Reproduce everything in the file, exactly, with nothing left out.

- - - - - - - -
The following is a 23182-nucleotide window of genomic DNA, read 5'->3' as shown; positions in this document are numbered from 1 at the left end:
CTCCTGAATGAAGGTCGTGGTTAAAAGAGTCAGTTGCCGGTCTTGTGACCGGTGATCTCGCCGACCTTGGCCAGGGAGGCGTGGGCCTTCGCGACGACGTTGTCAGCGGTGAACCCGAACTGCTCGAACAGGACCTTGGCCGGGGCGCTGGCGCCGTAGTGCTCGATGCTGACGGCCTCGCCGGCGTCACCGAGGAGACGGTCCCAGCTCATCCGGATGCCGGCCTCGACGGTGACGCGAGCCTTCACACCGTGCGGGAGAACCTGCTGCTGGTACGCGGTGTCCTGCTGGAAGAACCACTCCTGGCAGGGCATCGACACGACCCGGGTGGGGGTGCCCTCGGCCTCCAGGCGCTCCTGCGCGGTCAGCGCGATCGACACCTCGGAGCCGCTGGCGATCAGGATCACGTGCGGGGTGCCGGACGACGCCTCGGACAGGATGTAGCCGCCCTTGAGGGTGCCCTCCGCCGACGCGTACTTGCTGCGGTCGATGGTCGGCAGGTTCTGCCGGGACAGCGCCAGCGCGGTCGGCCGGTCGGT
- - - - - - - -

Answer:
The following is a 23182-nucleotide window of genomic DNA, read 5'->3' as shown; positions in this document are numbered from 1 at the left end:
CTCCTGAATGAAGGTCGTGGTTAAAAGAGTCAGTTGCCGGTCTTGTGACCGGTGATCTCGCCGACCTTGGCCAGGGAGGCGTGGGCCTTCGCGACGACGTTGTCAGCGGTGAACCCGAACTGCTCGAACAGGACCTTGGCCGGGGCGCTGGCGCCGTAGTGCTCGATGCTGACGGCCTCGCCGGCGTCACCGAGGAGACGGTCCCAGCTCATCCGGATGCCGGCCTCGACGGTGACGCGAGCCTTCACACCGTGCGGGAGAACCTGCTGCTGGTACGCGGTGTCCTGCTGGAAGAACCACTCCTGGCAGGGCATCGACACGACCCGGGTGGGGGTGCCCTCGGCCTCCAGGCGCTCCTGCGCGGTCAGCGCGATCGACACCTCGGAGCCGCTGGCGATCAGGATCACGTGCGGGGTGCCGGACGACGCCTCGGACAGGATGTAGCCGCCCTTGAGGGTGCCCTCCGCCGACGCGTACTTGCTGCGGTCGATGGTCGGCAGGTTCTGCCGGGACAGCGCCAGCGCGGTCGGCCGGTCGGT